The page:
Category Archives: Emergence

Heroic Leader or humble gardener?

Serendipity…that is only way I can explain it. How else can you describe Joi Ito and General Stanley McChrystal both saying that being a leader in the 21st century is more like being a gardener?  I was finishing “Team of Teams – New Rules of Engagement for a Complex World” and starting “Whiplash – How to Survive our Faster Future” and the analogy of “leader as gardener” is prominent in both. I was not shocked to read it from Joi Ito as the Director of the MIT Media Lab but I was somewhat surprised to see that General McChrystal, a retired four-start general whose last assignment was commander of all American and coalition forces in Afghanistan, embrace the idea.

I think what led them both to this concept was their understanding that we work and live in ecosystems and the very nature of an ecosystems makes the “command & control” theory of leadership obsolete. (If you are interested, you can read what Harvard Magazine, Forbes and Accenture all have to say about business ecosystems.)

Following is what General McChrystal wrote about the challenge inherent in addressing a new paradigm and I think it will resonate with many of us.

“Although I recognized its necessity, the mental transition from heroic leader to humble gardener was not a comfortable one.  From the first day at West Point I’d been trained to develop personal expectations and behaviors that reflected professional competence, decisiveness, and self-confidence.  If adequately informed, I expected myself to have the right answers and deliver them to my force with assurance.  Failure to do that would reflect weakness and invite doubts about my relevance.  I felt intense pressure to fulfill my role of chess master for which I had spent a lifetime preparing.”

I think Joi Ito’s transition was a bit smoother due to his background but here is how he described it.

“In fact, in many ways, the word leading probably invoked the wrong image, since we often think of our leaders as having a tremendous amount of control and direct power.  Leading the Media Lab is more like being a gardener than being a CEO – watering the plants, tending to the compost, trimming hedges, and getting out of the way so that the explosion of creativity and life of all of the plants and wildlife in the garden are allowed to flourish….We have to become comfortable with the idea that we are not in control, that we can’t anticipate or even know everything that is going on, but we can still be confident and courageous. This allows us to embrace a diversity in thinking, approach, and timescales, and not force everything to be over-synchronized.”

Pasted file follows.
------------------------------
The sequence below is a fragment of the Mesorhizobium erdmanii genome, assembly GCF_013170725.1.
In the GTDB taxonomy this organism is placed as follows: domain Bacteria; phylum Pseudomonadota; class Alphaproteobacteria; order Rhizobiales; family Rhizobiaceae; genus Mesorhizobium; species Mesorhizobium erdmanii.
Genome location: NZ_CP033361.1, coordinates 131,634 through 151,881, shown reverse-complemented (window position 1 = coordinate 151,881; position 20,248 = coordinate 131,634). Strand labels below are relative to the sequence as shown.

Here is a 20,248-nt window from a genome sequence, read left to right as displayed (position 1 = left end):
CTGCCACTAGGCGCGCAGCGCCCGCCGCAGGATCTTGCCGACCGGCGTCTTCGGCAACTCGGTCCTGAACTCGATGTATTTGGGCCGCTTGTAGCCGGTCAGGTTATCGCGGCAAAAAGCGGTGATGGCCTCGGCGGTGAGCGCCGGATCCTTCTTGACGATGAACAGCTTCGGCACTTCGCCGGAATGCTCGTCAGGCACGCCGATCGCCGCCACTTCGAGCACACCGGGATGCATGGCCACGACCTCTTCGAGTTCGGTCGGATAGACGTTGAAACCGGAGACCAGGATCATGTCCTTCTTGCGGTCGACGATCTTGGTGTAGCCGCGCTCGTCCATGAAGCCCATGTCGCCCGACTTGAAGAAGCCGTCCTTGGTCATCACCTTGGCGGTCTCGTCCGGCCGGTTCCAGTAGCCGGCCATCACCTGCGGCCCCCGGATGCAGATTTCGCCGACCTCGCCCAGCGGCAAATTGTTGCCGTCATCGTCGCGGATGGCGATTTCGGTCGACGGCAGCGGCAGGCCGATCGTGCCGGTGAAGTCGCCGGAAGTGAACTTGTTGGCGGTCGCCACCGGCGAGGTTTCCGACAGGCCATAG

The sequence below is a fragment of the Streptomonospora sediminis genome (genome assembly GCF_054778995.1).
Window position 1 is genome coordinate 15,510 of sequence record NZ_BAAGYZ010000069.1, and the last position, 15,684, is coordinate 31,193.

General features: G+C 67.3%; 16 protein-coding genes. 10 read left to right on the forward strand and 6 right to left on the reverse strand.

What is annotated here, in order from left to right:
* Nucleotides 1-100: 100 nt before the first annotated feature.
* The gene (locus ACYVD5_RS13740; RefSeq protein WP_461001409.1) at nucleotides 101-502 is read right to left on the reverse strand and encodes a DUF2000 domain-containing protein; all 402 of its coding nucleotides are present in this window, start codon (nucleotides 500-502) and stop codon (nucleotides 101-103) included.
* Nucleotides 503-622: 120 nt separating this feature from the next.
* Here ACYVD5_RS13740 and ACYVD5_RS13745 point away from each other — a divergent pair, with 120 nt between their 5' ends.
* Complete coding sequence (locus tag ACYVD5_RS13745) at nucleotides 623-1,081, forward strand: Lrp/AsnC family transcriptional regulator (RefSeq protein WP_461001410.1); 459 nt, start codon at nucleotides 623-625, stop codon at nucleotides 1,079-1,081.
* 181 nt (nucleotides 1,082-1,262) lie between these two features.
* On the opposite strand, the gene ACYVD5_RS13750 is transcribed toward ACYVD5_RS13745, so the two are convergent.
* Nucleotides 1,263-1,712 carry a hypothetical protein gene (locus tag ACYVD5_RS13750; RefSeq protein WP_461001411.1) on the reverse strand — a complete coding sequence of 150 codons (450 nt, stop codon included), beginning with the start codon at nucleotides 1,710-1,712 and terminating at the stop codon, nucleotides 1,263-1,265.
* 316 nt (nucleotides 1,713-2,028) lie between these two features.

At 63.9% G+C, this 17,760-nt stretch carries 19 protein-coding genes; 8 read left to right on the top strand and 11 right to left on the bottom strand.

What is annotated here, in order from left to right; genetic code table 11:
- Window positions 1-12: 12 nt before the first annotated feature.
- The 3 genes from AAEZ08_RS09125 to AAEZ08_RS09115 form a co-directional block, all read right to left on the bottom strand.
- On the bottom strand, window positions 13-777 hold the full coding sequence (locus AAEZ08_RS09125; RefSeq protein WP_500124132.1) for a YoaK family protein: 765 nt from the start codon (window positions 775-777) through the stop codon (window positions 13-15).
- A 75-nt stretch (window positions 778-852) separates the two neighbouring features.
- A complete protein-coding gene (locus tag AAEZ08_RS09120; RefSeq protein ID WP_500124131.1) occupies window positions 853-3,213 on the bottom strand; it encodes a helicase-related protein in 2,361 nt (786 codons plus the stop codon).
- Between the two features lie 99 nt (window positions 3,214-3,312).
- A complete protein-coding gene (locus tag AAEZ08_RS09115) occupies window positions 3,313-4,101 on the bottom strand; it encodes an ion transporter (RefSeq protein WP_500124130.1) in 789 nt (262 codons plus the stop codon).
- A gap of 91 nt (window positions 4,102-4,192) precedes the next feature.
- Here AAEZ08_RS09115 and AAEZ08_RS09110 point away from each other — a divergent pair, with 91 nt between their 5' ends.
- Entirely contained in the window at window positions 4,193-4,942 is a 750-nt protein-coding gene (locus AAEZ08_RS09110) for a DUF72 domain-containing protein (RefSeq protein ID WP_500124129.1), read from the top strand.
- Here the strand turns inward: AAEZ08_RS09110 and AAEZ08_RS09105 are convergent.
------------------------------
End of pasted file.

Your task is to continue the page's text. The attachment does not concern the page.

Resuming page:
These thoughts on leadership are not a stretch for me because I have long believed that the act of leading is like farming (gardening on a larger scale I guess) for the following reasons:

  • Control and ownership – You don’t really “own” the land as much as you work symbiotically with it to produce a result.  The only one in control is nature as many of the variables are far outside of your control and you can only develop a plan and contingencies but what actually happens is well beyond your ability to control.  It is much more about stewardship that anything.  You are entrusted with resources and the goal is to care for it while you are there and leave it better than you found it upon your departure.
  • Preparation & perseverance are key – There is definitely a cycle you follow and you have to be ready when the weather breaks and then you work till the work is done.  Your timeline really does not matter because the crops are ready when they are ready and not when you have the time to take care of them.  Prepping the soil, planting, fertilizing, and harvesting happen when all of the conditions are right and not before or after regardless of what you might have going on.  Also, once the works starts there is no stopping until the task is done…that’s why there are headlights on tractors.
  • Nature & nurture – It is obvious early on that you need to be aware and understanding of the “signs” that nature gives you if you are to be successful.  If you are aware, you can develop an understanding of the natural process and also accept that it happens on its own schedule without regard for your needs and wants.  That does not mean you can abdicate your responsibilities.  It means that you sense when opportunities arise and you continue to nurture the crops in an effort to produce the best possible outcome.  Nurturing is delicate work because you must strike the balance between ignoring and smothering.
  • Doing all the right things but still failing – There is nothing more frustrating than knowing you have the right things on the list and checking them all off…and still failing!  This is the ultimate lesson because it is when the universe lets you know that there is a master plan and you are not the master planner.  This is also when you finally realize that you cannot “make” anything happen and sometimes the harder you try to worse it gets.

I could not agree more with General McChrystal and Mr. Ito.  The interconnectedness we experience today will only continue to increase so we have to develop the skills that will enable us to succeed in an ever widening ecosystem and these are not the industrial age management and leadership skills we still see employed today.  Ecosystem leadership skills will be:

  1. productively disrupting the system
  2. internalizing feedback
  3. reorienting and recalculating
  4. leveraging energy (generated from the disruption) to move ahead
  5. rinsing and repeating

Question:  Are you ready to transform from “heroic leader” to “humble gardener”?

Answer:  It doesn’t matter because the ecosystem is not waiting on you because you are not in control.